The Wood Nymph(77)

By: Mary Balogh


“No,” she said. And she laughed nervously and felt her face crumple up at the same time. “William,” she said, and she reached out blindly for him, “I really do not have any courage at all. I have been terrified and I have secretly dreamed that you would come along and sling me over your shoulder and carry me off by force to the nearest preacher. You won’t let me go or change your mind, will you?”

He hugged her to him and hid his face against her hair. “I have just had an idea,” he said. “If you refuse to marry me of your own free will, I am going to sling you over my shoulder and carry you off by force to the nearest preacher. What do you think of that?”

She laughed and hiccuped at the same moment. “William,” she said into the capes of his greatcoat, “I do love you, you know. That has never changed. I am not marrying you because I feel I should.”

“I know,” he said, and he framed her face with his hands and looked down into her eyes. “I know, Nell. You are wrong, you see. You have a great deal of courage. I know very well that you would not marry me if you felt there was any doubt that either of us loved the other. You will marry me, then?”

“Yes,” she whispered. “Oh, yes.”

He lowered his head and kissed her. And then his hands moved away from her head so that he could hold her to him again, and her mouth opened beneath his seeking tongue. Somehow she had unclasped the buttons of his greatcoat and burrowed her way inside its heavy folds. Her hands found their way inside his coat and his waistcoat to the silk shirt at his shoulders. Heat flared between them.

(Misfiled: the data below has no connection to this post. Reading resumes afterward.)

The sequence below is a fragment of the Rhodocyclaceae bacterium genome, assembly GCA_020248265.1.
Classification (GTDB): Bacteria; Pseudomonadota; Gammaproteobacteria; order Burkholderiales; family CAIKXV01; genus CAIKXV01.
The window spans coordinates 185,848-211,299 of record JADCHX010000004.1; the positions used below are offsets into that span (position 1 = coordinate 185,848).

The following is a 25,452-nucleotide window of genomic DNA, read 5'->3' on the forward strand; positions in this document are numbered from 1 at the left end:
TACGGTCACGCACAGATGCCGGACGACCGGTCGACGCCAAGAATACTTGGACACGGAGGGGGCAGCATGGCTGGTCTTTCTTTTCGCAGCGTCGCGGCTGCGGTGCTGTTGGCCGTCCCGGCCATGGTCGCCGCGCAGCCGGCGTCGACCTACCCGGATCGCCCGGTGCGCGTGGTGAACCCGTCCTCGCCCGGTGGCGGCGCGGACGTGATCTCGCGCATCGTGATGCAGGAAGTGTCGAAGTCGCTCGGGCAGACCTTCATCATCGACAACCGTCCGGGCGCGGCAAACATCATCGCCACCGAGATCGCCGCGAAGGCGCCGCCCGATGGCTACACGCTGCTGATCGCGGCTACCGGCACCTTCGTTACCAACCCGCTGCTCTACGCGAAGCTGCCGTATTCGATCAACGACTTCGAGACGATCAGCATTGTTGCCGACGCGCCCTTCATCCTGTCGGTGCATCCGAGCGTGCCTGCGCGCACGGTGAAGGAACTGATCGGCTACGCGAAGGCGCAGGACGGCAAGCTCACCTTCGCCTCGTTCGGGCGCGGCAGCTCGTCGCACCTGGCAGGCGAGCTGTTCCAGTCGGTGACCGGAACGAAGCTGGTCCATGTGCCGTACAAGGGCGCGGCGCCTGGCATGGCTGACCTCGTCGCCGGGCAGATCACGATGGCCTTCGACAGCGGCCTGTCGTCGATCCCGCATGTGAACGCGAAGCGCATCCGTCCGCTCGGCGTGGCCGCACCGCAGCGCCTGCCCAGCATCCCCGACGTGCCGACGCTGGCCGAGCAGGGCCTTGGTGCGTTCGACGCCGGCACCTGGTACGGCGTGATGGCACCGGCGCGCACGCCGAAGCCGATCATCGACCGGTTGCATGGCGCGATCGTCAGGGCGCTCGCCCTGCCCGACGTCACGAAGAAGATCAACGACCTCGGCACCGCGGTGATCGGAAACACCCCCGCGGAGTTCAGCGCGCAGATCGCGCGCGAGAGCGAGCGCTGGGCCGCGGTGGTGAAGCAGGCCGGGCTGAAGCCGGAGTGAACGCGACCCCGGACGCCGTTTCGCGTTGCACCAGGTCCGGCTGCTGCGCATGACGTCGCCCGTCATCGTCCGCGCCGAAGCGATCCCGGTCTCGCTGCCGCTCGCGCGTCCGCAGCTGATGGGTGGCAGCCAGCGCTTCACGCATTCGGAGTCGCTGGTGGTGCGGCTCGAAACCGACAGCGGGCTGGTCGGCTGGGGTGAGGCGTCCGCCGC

“Enough, sweetheart, enough,” he said at last, his lips at her temples and on her closed eyes. “This time I want to treat you properly. We will be wed as soon as may be, and then I shall take you to a warm and clean bed and make love to you for the whole of one night— and for all of the following day, very like. But not on the grass in clandestine manner again. Not until after we are married anyway,” he added with a smile.

“Will we stay in London?” she asked. “It is going to be obvious very soon that we did not wait for our wedding.”

“No,” he said, drawing her face against his neckcloth. “Neither of us belongs in London now, Nell. We shall leave for Scotland, shall we, and stay there until after our confinement. You will like Scotland, I think. It was made for wood nymphs. And there we need not care what society says about us. I never have cared much anyway, but I still would not wish to see you wounded by gossip.”

Helen sighed with contentment. “How lovely it is,” she said, “ to have someone to plan for me. Will you always do so, William? I have always thought I wished for total independence, but now I realize that I have been merely waiting for a man to whom I should be happy to surrender control.”

“ That sounds dangerously meek, Nell,” he said. “I do not for one moment believe you, you know.”

She smiled impishly up at him. “ I am most awfully hungry, you know,” she said. “ I forgot all about luncheon. It must have been hours ago, was it?”

He smiled back and leaned down to kiss her on the nose. “ Come on,” he said. “ We might as well go back and face the embarrassment of meeting Elizabeth and Robert. I can just see the I-told-you-so expressions on their faces. I shall carry your things.”

“William,” she said, twining her arms around his waist just when he would have moved away. Her face was alight, he saw when he looked down at her with a questioning smile. “ I felt the baby move for the first time yesterday. He really is there.”

He hugged her to him once more and kissed her hard on the lips. “ I should hope so, you absurd little wood nymph!” he said.